Tragically, times change, but The Hip are forever

The Hip? An outdoor show in the middle of summer? Shards of memories, flitting around at the mere thought of it, of bad acid and good mushrooms, dehydration and mass hysteria.

These days, the venue will be somewhat more subdued. The Tragically Hip headlined an outdoor show at Northlands Park tonight, with Broken Social Scene and Hey Rosetta!This, in and of itself, denotes the passage of time, because there were a good many years when The Hip could book as many shows in any big Canadian city as it wanted, in the biggest venue, for three nights straight and still fill the place.

To an extent, you could even say, it was our only superband, a rock act that spoke to its generation because of how damn Canadian it was. As big here as the Guess Who, or April Wine, or Bryan Adams before them, the Hip — despite pockets of fandom worldwide – were cool because their tunes somehow spoke to Canadian life: a little more obscure or oblique, a little more sly, a little more meat on those little bones. Remember watching them live around the Road Apples time, when Gord Downie was advocating publicly for David Milgaard’s wrongful conviction to be overturned? Standing with 25,000 people at Gimli Motor Speedway as Downie played and sang “Wheat Kings”, lighters out proudly far and wide, it was like they’d taken the best of 10 provinces, two territories and two large beer companies and crammed it all into one mosquito-ridden corner of Heaven.

The Hip, for much of the band’s career, could play anywhere. And yet the band was still so Canadian that when a friend from Kingston returned to Canada after a decade of working in South America, her astonished response to the notion the Tragically Hip is our most popular band was “What, Gord Downie? The guy who works the bar at the Kingston Red Lobster?”

Only the biggest bands could get Canadians to put up with the hell that is the outdoor show, and did so repeatedly with a series of Another Roadside Attraction dates at rural venues across the country.

Camrose in ’97 was a particular kind of scorched-Earth madness, with two-hour car lines to get in, water that ran out in the 100-degree cattle pen staging area, and unpoliced camping areas where the violence, partying and general absence of volume control raged until about 5 a.m. – as if trying to sleep after eating that number of mushrooms was ever going to be possible.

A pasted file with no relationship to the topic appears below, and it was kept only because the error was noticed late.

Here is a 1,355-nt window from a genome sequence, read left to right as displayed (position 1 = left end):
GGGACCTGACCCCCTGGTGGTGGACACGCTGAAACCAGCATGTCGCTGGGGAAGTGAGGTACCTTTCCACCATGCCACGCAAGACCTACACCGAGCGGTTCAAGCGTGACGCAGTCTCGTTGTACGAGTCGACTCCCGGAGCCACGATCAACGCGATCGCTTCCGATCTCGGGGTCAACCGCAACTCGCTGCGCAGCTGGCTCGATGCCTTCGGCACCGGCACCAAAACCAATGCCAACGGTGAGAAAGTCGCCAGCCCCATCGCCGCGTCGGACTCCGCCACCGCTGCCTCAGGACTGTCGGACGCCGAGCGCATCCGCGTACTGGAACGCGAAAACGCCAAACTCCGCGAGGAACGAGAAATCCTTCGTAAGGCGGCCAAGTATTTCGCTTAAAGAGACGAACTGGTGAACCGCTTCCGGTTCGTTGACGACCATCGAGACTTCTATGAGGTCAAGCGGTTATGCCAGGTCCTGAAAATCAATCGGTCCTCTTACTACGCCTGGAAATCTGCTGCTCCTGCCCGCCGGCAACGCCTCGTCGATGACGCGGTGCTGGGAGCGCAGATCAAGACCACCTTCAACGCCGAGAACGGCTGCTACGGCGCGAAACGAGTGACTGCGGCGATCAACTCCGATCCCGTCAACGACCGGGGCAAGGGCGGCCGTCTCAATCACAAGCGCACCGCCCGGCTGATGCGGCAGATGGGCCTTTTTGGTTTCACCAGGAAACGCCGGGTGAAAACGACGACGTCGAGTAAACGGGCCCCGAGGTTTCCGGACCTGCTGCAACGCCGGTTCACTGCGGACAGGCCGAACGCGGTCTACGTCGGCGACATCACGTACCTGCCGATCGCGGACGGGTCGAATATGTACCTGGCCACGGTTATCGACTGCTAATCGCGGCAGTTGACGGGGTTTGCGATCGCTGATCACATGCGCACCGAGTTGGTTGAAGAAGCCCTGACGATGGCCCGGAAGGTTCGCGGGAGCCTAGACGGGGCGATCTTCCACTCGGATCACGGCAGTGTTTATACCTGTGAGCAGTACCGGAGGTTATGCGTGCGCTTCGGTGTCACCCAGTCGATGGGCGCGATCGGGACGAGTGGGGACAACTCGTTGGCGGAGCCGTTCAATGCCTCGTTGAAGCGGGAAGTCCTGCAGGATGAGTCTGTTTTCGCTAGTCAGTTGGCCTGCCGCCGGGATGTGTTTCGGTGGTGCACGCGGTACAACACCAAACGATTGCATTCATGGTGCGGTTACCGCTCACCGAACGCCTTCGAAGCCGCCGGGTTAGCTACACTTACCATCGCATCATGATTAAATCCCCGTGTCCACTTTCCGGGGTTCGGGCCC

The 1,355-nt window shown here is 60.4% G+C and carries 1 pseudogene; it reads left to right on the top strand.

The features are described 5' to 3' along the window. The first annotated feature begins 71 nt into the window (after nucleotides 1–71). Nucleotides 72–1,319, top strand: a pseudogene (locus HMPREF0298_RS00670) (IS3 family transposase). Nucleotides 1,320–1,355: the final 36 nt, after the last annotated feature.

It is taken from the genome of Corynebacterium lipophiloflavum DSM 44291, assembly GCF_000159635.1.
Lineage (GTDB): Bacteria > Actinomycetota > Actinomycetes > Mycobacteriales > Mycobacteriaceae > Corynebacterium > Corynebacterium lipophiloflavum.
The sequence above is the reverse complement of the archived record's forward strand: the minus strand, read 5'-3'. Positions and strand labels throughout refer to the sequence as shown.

No, instead it was three hours of hideous man-beast howling as the hoots and hollers from the campground were transformed, via the miracle of aural hallucination, into nothing short of animals in blood lust. Meanwhile, the camp spot was on uneven ground and guy ropes would not co-operate, leading to a collapsing tent roof that, unfortunately, also made for a great moisture collection trap. Wetness ensued, followed by breakfast at Denny’s in Edmonton at 7 a.m. Then I slept for 19 hours.

Of course, before then, there was a great show from Wilco, and a great show from Ashley MacIsaac, and a great show from Sheryl Crow – and a transcendent communal bounce when The Hip hit the stage, with 40,000 20- and 30-something Canuckleheads bouncing under the stars to the thump of the band and a blue strobe light. “It’d be better for us if you don’t understand,” Gord intoned. None of us had a fucking clue what he was talking about, but it somehow made a magnificent sort of sense.

But ….there are no gonzo shenanigans at this one, no crowd diving, just a little casual surfing — tsk’d tsk’d by Downie for the possibility that the heavyset one would hurt someone. The Hip have passed youth by; while the band still has young fans, it is no longer a young people’s band, and for every “So Hard Done By” or “Nautical Disaster” that gets the oldsters singing along, a decade of less memorable (but doubtless artistically satisfying) material will bring things back to Earth like so much leaden adulthood, before anyone jumps off the stage, or gets soaked down with a firehose, or eats enough mushrooms to trip balls though a Killer Whale Tank version of New Orleans is Sinking.

The Tragically Hip are now perhaps, tragically, unhip. It had to happen eventually.

The band hasn’t jumped the shark, because that would imply some pathetic stab at proof of manhood or coolness via a gimmicky episode (thing that prove it’s sometimes tragic to be hip in the first place). Instead, a piece of Canada’s national rock identity, as with Rush and Neil Young before it, has passed into venerated maturity, while a generation so much dumber than its parents… well, it has moved on to something new.